GIF of bombed asteroid Ryugu shows much bigger crater than expected

26 Apr 2019

An asteroid (not Ryugu) drifting through space. Image: © Mopic/

The Japanese space agency has shown the world photographic evidence of a detonation on the asteroid Ryugu, and it contained a surprise.

Earlier this month, the Japanese Aerospace Exploration Agency (JAXA) announced the successful detonation of an explosive device on the asteroid dubbed Ryugu. Now, after the initial confirmation, the agency has shown the world what exactly an explosion on a chunk of space debris looks like.

The baseball-sized explosive released by the Hayabusa 2 spacecraft managed to knock a considerable hole in the asteroid, potentially unlocking many secrets that could lead to further knowledge on the origin of life.

JAXA said that it wants to examine the crater in greater detail in the months and years ahead, and confirmed that the blast affected an area about 20 metres in diameter. It added that this size was actually greater than anticipated, to the scientists’ delight.

“We did not expect such a big alternation so a lively debate has been initiated in the project!” it said.

The images of the aftermath – combined into a GIF of before and after shots – were taken during Hayabusa’s 2 mission objective to get close to the detonation site to gather the debris. Prior to this, it spent two weeks out of harm’s way behind the asteroid in order to prevent it from being damaged.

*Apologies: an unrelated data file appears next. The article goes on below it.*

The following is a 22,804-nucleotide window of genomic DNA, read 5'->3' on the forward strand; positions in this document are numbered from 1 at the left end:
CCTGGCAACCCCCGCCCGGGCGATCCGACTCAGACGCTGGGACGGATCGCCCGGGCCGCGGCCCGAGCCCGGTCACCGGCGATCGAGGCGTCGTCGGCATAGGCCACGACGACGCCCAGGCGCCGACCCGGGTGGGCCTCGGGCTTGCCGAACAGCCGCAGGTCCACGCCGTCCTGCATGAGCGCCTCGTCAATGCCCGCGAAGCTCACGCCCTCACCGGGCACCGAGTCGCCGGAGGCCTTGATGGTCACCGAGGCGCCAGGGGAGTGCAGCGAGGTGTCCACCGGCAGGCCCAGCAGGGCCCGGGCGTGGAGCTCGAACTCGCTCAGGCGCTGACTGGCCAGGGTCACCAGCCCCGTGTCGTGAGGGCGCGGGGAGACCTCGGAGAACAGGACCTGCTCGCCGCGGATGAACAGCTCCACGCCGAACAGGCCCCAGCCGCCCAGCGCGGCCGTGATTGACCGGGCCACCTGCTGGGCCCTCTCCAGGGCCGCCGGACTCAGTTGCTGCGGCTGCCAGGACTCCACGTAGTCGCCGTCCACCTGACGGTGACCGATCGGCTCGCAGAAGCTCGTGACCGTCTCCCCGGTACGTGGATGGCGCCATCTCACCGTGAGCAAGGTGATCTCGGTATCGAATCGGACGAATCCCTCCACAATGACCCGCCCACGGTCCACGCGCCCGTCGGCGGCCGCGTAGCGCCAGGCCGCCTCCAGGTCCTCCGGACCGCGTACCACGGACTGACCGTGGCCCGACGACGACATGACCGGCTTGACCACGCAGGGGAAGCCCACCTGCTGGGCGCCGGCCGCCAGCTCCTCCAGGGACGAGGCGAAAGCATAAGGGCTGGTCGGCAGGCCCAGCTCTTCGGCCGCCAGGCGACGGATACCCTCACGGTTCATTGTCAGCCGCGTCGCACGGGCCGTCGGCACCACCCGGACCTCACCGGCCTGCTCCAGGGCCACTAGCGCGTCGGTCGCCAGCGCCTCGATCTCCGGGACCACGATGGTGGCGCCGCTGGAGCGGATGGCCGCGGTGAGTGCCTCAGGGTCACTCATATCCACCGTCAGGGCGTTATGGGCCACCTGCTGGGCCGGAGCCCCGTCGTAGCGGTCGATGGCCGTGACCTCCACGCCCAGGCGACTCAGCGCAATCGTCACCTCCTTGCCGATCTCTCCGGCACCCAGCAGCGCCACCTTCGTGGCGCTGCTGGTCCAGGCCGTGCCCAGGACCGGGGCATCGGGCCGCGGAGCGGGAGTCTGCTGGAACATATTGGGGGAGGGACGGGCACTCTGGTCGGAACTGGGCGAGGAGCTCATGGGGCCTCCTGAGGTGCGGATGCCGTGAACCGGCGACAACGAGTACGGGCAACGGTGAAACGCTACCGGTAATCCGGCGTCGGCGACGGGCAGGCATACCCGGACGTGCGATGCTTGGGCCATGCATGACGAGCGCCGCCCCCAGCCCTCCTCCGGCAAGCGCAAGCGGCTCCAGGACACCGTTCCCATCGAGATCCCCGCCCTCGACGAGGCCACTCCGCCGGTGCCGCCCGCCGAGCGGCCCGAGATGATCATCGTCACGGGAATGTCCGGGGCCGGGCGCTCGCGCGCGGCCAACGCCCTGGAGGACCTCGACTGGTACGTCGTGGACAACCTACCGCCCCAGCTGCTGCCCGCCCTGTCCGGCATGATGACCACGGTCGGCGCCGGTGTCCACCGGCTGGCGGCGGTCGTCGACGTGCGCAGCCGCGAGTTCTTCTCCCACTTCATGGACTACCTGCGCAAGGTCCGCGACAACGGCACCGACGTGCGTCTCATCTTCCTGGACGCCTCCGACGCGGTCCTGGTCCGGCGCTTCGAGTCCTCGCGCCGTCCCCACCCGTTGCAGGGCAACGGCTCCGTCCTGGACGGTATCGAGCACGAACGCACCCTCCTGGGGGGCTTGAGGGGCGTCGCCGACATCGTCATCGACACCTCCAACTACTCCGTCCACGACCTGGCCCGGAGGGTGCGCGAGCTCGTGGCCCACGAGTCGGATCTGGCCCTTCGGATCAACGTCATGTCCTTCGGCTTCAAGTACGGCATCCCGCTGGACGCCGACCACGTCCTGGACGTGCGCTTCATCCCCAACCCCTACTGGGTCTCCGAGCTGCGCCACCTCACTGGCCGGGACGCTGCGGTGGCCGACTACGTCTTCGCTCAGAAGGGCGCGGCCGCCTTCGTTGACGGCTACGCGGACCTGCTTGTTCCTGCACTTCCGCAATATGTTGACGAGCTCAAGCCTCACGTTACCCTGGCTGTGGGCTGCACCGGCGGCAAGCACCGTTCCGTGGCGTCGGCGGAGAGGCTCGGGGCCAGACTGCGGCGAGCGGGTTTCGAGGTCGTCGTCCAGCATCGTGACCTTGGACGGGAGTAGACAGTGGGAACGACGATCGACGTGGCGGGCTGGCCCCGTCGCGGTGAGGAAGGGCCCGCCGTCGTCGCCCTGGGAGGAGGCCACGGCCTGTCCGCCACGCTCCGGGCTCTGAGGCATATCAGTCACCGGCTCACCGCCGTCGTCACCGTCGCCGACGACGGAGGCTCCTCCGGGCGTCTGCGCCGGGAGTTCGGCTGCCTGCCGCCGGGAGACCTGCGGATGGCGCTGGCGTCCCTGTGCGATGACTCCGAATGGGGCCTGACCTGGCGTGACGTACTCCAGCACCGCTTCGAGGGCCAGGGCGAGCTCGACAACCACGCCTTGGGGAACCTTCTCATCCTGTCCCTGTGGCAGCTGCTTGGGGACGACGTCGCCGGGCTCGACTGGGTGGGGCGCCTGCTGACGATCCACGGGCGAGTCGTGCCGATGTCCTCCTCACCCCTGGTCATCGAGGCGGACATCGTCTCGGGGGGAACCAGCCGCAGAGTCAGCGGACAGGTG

Also planned in the near future is the release of footage of the explosion itself but, for the sake of scientific endeavour, the JAXA team can call this a successful mission so far. Now, it will return to its home position around Ryugu at an altitude of around 20km.

Yesterday (25 April) the agency also released a number of images showing Hayabusa 2’s journey towards the asteroid, showing it increasing in size from a distance of more than 7km away, to as close as 2.6km. The eventual goal is to return the samples collected by Hayabusa 2 back to Earth in December 2020.

Last September, Hayabusa 2 safely landed two rovers on the surface of Ryugu and subsequently released some stunning video footage from its surface. Comprising 15 frames, the footage was captured on 23 September 2018, revealing what it might be like to stand on the surface of an asteroid.

Colm Gorey was a senior journalist with Silicon Republic